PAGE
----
Monday, 22 February 2010

Book Group

It's that time again, the night before book group. Normally I'm in the shameful position of not having finished the book but due to a bout of winter vomiting virus yesterday and taking a recuperative day off work today, I have actually read the whole of Stieg Larsson's The Girl with the Dragon Tattoo. I was absorbed by it once I got over the clumsy writing and sloppy editing, which just underscores the power of a great plot. Did I mention the information dumping? I don't think I'll read another.
I've found ways around not having finished the book. I read the first and last chapters and a few in the middle, then print a couple of reviews off the internet. Usually, I can blag my way through the evening, since our group can be distracted by the wine, the food and other pressing matters and we have to remind ourselves that there is a book to discuss. I'm usually reading something else and find it hard to tear myself away to read the book group choice. Why make the effort? Without the group, there's so much fiction I wouldn't have tried because it's outside my comfort zone. Even if I don't finish a book in time for the meeting, I almost always finish it later. And we laugh.

Wednesday, 17 February 2010

My Working Life (1)

I don't write much about my working life but since work is where I spend most of my time, that's about to change. It's half term this week, so the schools are closed but it's still busy. This afternoon I visited a family to discuss my statutory advice or 'Appendix D' which is a detailed report educational psychologists write on children who are undergoing a legal multi-professional assessment of special educational needs.
In the small living room there were five children, the autistic child I was assessing, two little girls under three and two boys, one about three and the other about eight. The television was on and a neighbour was visiting. We spent about an hour and a half going through my report in detail, with everyone chipping in. This is normal, except that quite often there can be dogs as well.
We got the work done and I had a cup of coffee before I left. Life is great!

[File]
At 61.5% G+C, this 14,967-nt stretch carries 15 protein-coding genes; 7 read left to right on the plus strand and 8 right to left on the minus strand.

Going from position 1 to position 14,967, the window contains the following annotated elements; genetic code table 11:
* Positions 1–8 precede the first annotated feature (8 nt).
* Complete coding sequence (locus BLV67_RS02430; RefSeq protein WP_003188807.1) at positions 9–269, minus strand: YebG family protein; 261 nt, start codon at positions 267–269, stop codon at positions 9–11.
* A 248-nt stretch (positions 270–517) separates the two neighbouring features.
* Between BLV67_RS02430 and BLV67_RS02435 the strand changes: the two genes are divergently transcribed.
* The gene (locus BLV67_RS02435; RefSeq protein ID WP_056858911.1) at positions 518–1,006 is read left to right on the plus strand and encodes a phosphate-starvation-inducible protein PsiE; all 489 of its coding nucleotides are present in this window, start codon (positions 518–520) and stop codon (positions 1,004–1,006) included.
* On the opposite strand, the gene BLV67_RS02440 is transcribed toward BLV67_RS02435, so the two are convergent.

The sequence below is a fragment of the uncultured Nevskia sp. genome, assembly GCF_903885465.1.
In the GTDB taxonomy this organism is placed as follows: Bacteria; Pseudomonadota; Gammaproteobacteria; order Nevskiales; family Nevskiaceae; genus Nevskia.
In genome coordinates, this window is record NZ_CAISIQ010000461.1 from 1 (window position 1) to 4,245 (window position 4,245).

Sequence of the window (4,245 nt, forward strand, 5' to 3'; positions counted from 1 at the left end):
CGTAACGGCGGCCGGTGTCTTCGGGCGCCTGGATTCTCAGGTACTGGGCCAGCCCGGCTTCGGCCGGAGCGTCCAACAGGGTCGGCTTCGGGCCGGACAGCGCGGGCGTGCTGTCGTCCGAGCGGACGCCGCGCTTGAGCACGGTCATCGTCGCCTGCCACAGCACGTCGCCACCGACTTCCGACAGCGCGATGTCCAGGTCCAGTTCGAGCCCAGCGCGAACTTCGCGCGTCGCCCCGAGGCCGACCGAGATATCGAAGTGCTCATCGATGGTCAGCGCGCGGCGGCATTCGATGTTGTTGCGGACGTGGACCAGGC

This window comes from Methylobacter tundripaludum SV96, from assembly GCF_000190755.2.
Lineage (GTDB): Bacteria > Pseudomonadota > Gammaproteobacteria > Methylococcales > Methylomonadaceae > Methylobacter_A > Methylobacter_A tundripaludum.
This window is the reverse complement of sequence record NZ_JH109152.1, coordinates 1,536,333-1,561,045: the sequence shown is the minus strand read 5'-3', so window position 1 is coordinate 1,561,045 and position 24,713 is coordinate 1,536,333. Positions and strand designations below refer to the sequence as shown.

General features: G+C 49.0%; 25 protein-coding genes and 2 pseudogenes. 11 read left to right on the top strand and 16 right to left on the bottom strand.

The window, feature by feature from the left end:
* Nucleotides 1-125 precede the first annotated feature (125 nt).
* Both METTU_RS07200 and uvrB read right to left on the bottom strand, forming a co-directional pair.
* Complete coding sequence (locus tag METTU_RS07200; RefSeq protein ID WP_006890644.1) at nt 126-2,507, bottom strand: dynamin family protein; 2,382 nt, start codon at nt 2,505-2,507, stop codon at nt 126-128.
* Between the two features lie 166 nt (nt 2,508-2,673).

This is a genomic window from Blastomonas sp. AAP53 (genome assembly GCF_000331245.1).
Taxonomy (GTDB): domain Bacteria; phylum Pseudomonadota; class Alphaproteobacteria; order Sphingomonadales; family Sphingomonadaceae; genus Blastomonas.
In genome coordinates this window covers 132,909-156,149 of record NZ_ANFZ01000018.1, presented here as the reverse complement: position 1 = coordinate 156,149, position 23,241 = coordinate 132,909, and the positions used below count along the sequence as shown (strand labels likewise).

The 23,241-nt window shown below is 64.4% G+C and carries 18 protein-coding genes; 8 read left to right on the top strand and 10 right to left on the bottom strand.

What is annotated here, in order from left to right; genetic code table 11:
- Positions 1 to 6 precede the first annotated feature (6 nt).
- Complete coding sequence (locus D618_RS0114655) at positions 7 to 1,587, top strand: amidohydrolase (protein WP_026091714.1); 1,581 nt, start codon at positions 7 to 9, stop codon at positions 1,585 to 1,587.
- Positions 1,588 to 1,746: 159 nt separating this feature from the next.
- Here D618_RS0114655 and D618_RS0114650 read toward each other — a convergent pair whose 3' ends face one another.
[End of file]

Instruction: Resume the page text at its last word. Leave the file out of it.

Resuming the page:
Sunday, 14 February 2010

Writing on a shoestring

Is it possible to write a novel without any time? I can confirm that it is absolutely possible but a publishable novel? I'll let you know. Firstly, lets dispense with the myths. The first one that's trotted out is the 'getting up at dawn' scenario. If you don't sleep well, that's an impossibility. Dawn may well be when you're just getting off to sleep. But I do know writers who've done it. The second myth is that you can write at work (when the boss isn't looking). Again, I've met writers who do this but if you have a fast-paced job, it's impossible. Here's what works for me, written as a list because very busy people make lists, which is pretty annoying I agree:

1) make contact with your novel every day. This is an old chestnut but worthwhile, even if all you do is read through what you wrote the day before. This keeps your characters at the forefront of your mind and you can mentally write the next scene, work out tricky plot situations or even map out a whole chapter while you're driving, shopping, standing at the photocopier or struggling to remain conscious in a meeting. The disadvantage is that the written version is never as good as the one you 'wrote' in your head. Road safety is another disadvantage. I get so absorbed that I miss junctions or even forget where I'm going. Once, I drove quite a way to Manchester before I remembered I was meant to be driving to Darlington.

2) read lots of fiction. By all means enjoy the book but try to notice stylistic devices, interesting vocabulary and ways the plot is driven forward and shamelessly copy them. Everyone does it, nothing is original, just watch out for plagiarism.

3) avoid television unless you're brain dead at the end of the week. Something has to go and there's truly nothing on.

4) only allow yourself to look at your e-mails and Facebook after you've done your writing. This tip was given to me by Martin Bedford, one of my tutors at Manchester University. Thanks Martin.

5) keep up with friends, family, shopping, holidays, meals out, films, theatre, walks. Live a life. If you don't, what on earth will you write about?

6) carry a notebook and write down overheard dialogue and scenes you observe. You'll at least feel like a writer and restaurants will think you're a critic.

7) if all else fails write about the thing that robs you of your time, whether it's work, children or elderly parents. Keep a diary. Remember, life is art. A teaching assistant and a parent are jointly publishing the home/school diary that went back and forth between them every day for all of a child's primary education. The child has autism. Publishers are fighting over the book. Of course they are.

8) if you have to take a break from the novel (it's Christmas, you have flu, you're on holiday) try not to make it too long. From my experience, getting back to writing after a break can be very difficult.

9) don't worry about how or when you write. I've heard a lot of published authors speak and they're as lazy as the rest of us.

Good luck!